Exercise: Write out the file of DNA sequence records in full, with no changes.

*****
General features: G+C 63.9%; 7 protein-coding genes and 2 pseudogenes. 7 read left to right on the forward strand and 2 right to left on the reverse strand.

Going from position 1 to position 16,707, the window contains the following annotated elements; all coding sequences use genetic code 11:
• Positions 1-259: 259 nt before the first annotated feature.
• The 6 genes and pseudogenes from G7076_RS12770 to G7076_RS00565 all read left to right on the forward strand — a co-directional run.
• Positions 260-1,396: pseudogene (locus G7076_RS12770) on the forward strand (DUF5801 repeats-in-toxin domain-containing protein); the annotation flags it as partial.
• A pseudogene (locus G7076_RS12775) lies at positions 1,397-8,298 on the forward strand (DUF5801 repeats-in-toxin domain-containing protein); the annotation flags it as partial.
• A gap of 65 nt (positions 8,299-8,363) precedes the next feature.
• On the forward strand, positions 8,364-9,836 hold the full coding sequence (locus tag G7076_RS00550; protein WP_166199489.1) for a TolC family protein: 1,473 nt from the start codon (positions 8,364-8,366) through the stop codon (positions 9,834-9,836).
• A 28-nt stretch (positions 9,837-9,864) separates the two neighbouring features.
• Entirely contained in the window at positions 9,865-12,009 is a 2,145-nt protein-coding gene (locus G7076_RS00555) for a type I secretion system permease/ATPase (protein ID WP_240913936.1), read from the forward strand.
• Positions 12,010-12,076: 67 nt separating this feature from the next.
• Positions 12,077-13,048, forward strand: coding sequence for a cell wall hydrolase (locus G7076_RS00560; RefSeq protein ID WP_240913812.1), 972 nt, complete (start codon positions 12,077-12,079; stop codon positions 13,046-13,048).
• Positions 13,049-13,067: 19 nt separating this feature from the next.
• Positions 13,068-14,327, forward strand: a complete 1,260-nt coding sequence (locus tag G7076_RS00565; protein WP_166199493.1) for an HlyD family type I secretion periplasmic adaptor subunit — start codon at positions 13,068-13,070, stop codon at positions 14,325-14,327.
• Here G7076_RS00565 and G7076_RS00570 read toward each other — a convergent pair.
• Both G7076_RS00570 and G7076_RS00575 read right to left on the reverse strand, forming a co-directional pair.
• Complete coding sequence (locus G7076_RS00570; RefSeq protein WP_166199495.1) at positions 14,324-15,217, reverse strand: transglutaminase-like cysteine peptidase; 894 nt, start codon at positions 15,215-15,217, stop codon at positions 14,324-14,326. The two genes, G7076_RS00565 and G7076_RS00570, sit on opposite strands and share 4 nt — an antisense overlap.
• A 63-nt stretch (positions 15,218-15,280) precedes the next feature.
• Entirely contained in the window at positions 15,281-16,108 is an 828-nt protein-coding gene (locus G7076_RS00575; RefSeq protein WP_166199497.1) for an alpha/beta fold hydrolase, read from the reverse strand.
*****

General features: G+C 63.9%; 7 protein-coding genes and 2 pseudogenes. 7 read left to right on the forward strand and 2 right to left on the reverse strand.

Going from position 1 to position 16,707, the window contains the following annotated elements; all coding sequences use genetic code 11:
• Positions 1-259: 259 nt before the first annotated feature.
• The 6 genes and pseudogenes from G7076_RS12770 to G7076_RS00565 all read left to right on the forward strand — a co-directional run.
• Positions 260-1,396: pseudogene (locus G7076_RS12770) on the forward strand (DUF5801 repeats-in-toxin domain-containing protein); the annotation flags it as partial.
• A pseudogene (locus G7076_RS12775) lies at positions 1,397-8,298 on the forward strand (DUF5801 repeats-in-toxin domain-containing protein); the annotation flags it as partial.
• A gap of 65 nt (positions 8,299-8,363) precedes the next feature.
• On the forward strand, positions 8,364-9,836 hold the full coding sequence (locus tag G7076_RS00550; protein WP_166199489.1) for a TolC family protein: 1,473 nt from the start codon (positions 8,364-8,366) through the stop codon (positions 9,834-9,836).
• A 28-nt stretch (positions 9,837-9,864) separates the two neighbouring features.
• Entirely contained in the window at positions 9,865-12,009 is a 2,145-nt protein-coding gene (locus G7076_RS00555) for a type I secretion system permease/ATPase (protein ID WP_240913936.1), read from the forward strand.
• Positions 12,010-12,076: 67 nt separating this feature from the next.
• Positions 12,077-13,048, forward strand: coding sequence for a cell wall hydrolase (locus G7076_RS00560; RefSeq protein ID WP_240913812.1), 972 nt, complete (start codon positions 12,077-12,079; stop codon positions 13,046-13,048).
• Positions 13,049-13,067: 19 nt separating this feature from the next.
• Positions 13,068-14,327, forward strand: a complete 1,260-nt coding sequence (locus tag G7076_RS00565; protein WP_166199493.1) for an HlyD family type I secretion periplasmic adaptor subunit — start codon at positions 13,068-13,070, stop codon at positions 14,325-14,327.
• Here G7076_RS00565 and G7076_RS00570 read toward each other — a convergent pair.
• Both G7076_RS00570 and G7076_RS00575 read right to left on the reverse strand, forming a co-directional pair.
• Complete coding sequence (locus G7076_RS00570; RefSeq protein WP_166199495.1) at positions 14,324-15,217, reverse strand: transglutaminase-like cysteine peptidase; 894 nt, start codon at positions 15,215-15,217, stop codon at positions 14,324-14,326. The two genes, G7076_RS00565 and G7076_RS00570, sit on opposite strands and share 4 nt — an antisense overlap.
• A 63-nt stretch (positions 15,218-15,280) precedes the next feature.
• Entirely contained in the window at positions 15,281-16,108 is an 828-nt protein-coding gene (locus G7076_RS00575; RefSeq protein WP_166199497.1) for an alpha/beta fold hydrolase, read from the reverse strand.